Huntley’s growth is measured in more than feet and inches

Mattituck’s 6-foot 5-inch goalkeeper, Cody Huntley, figures prominently in the team’s plans for 2010.

One can’t help but notice the height, but there is more to Mattituck’s goalkeeper, Cody Huntley, than his 6 feet 5 inches.

Huntley has grown a couple of inches since last fall, but growth has also been seen in his leadership and maturity. Along with his ability to stop soccer balls from entering his goal, that should all come in handy for the Tuckers as they embark on a new season.

As the final line in a tight defense, Huntley appears primed for a good season. Brought up to the varsity team late in his sophomore season, Huntley settled into the starting position early last season as a junior. Now he is one of Mattituck’s 16 seniors, and a big part of the team’s plans for 2010.

Huntley has good hands and handles crosses quite well, said Coach Mat Litchhult. Of course, Huntley’s height helps in that regard, although low shots can be a challenge to him.

“Height is obviously huge on balls in the air, anywhere in the box,” Litchhult said Monday morning following the team’s first preseason practice. “Other than that, the biggest thing height has is probably an intimidating presence to the shooters. They look up, he’s got a big wingspan. He takes up a lot of the goal. Guys probably look at him, and they’re like, “I don’t have a lot of [space] to put the ball.’ “

That may help to explain Huntley’s success last season when he was an all-conference player for a 9-7-1 Mattituck team that lost to Southampton in a Suffolk County Class B semifinal. He allowed 16 goals in 17 games, posting seven shutouts.

“I expect even better from him this year,” Litchhult said. “Cody’s got to assert himself. He’s got to be a presence back there with his height.”

Most recently, Huntley helped the Tuckers reach the Town of Brookhaven Summer League small school final in which they lost to Sayville in penalty kicks last month. The performance of Huntley and Mattituck’s defense in the summer league was encouraging. The defense posted nine shutouts and conceded eight goals. No wonder the Tuckers went 10-3. An even more telling statistic shows that Mattituck’s first-string defense, including senior sweeper Matt Waggoner, surrendered only two goals.

The secret, Huntley said, is communication. “Me and Matt have pretty good communication in the back,” he said. “That’s why our defense is so good.”

Huntley missed three summer league games in order to go to a soccer camp at the College of the Holy Cross in Massachusetts along with teammates Andres Aldaz and Alex Scalia.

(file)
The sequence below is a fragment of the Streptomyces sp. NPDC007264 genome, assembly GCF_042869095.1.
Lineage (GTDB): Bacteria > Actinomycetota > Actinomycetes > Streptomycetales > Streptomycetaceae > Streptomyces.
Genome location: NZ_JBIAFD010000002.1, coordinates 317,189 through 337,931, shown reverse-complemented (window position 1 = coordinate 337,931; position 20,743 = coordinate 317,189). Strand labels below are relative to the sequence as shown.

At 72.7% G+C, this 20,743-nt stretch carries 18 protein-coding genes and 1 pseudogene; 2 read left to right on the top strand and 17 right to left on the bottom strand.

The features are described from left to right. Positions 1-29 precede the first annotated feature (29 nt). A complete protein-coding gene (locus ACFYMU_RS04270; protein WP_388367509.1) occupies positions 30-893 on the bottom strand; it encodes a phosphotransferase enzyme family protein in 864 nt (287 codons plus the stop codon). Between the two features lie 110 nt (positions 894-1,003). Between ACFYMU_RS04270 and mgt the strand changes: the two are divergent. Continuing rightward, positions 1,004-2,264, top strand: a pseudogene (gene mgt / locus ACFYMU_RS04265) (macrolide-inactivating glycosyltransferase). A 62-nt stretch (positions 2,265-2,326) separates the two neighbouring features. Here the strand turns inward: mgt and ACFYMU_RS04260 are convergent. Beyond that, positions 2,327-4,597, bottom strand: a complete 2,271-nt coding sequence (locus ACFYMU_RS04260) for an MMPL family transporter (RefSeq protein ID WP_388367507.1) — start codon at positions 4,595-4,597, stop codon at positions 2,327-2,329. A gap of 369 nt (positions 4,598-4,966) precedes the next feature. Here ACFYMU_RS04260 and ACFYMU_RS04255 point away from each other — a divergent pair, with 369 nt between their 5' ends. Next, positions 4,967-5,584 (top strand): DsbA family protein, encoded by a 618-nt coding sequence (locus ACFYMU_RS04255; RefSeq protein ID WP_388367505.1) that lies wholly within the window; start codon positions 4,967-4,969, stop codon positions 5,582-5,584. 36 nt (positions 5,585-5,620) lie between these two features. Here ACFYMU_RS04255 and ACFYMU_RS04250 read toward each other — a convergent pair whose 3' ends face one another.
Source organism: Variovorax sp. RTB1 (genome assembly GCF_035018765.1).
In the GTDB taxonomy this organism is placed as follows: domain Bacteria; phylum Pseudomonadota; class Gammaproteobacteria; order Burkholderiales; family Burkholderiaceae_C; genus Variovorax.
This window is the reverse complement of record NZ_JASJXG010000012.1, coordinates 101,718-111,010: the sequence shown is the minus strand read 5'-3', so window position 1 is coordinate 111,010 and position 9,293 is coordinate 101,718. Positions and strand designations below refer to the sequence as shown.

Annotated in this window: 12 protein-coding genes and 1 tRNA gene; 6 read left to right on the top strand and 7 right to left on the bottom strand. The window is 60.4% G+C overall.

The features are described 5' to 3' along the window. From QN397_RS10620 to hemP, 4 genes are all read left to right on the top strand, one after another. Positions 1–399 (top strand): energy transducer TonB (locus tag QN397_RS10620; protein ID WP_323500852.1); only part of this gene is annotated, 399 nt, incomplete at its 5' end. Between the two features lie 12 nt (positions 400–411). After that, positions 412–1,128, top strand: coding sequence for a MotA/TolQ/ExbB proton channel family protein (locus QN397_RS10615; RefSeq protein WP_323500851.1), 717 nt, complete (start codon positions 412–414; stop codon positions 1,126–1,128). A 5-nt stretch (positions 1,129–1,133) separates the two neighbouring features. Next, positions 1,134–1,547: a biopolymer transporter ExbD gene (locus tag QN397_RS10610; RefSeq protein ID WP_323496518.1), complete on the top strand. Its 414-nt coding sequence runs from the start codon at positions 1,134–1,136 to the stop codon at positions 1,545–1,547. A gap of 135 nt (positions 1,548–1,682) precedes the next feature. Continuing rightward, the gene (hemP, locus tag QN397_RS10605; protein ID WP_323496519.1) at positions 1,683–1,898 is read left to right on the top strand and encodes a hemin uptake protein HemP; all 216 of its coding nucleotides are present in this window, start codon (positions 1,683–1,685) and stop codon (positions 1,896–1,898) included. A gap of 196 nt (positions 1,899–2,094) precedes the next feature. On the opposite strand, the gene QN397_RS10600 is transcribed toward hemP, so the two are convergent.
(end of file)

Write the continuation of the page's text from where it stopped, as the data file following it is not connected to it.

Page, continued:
Especially for a player with his height, Huntley is athletic, but he said his footwork needs work. Once there was a time when goalkeepers weren’t expected to do much with their feet. In the modern game, though, goalies must have a degree of comfort with the ball at their feet.

“We don’t want to have 10 outfield players and one goalie,” Litchhult said. “We want it to be 11 outfield players.”

The defense also features Joe Pfaff at stopper. It is likely that Brenden Andersen and Rich Koch will be the outside backs. Austin Scoggin, a junior, is the team’s other goalkeeper.

Huntley was 9 years old when he was first placed in goal, and Waggoner has played on the same teams as him virtually the whole time since.

“I think he’s really good,” Waggoner said. “He’s nice and tall. He can jump, so he can get balls that most keepers wouldn’t get. He knows what he’s doing. He knows the positioning and he knows when to clear and when to pass it out of the back.”

Waggoner said he has noticed improvements in Huntley’s footwork, decision-making and punting. “He doesn’t really surprise,” Waggoner said, “but he does make great saves with his length.”

When Huntley was a freshman, Litchhult took him aside and told him he had the potential to be an excellent goalie who could play at the next level. Indeed, Huntley has ambitions to play beyond high school. He said he is considering attending Hofstra University next year. In the meantime, he plans to do his part to shore up Mattituck’s defense.

Litchhult said the mindset of Mattituck’s defensive players seemed to change midway through the 2009 season. “They took it personal when they got scored on,” he said. “If we can build from that, we’ll be very strong.”

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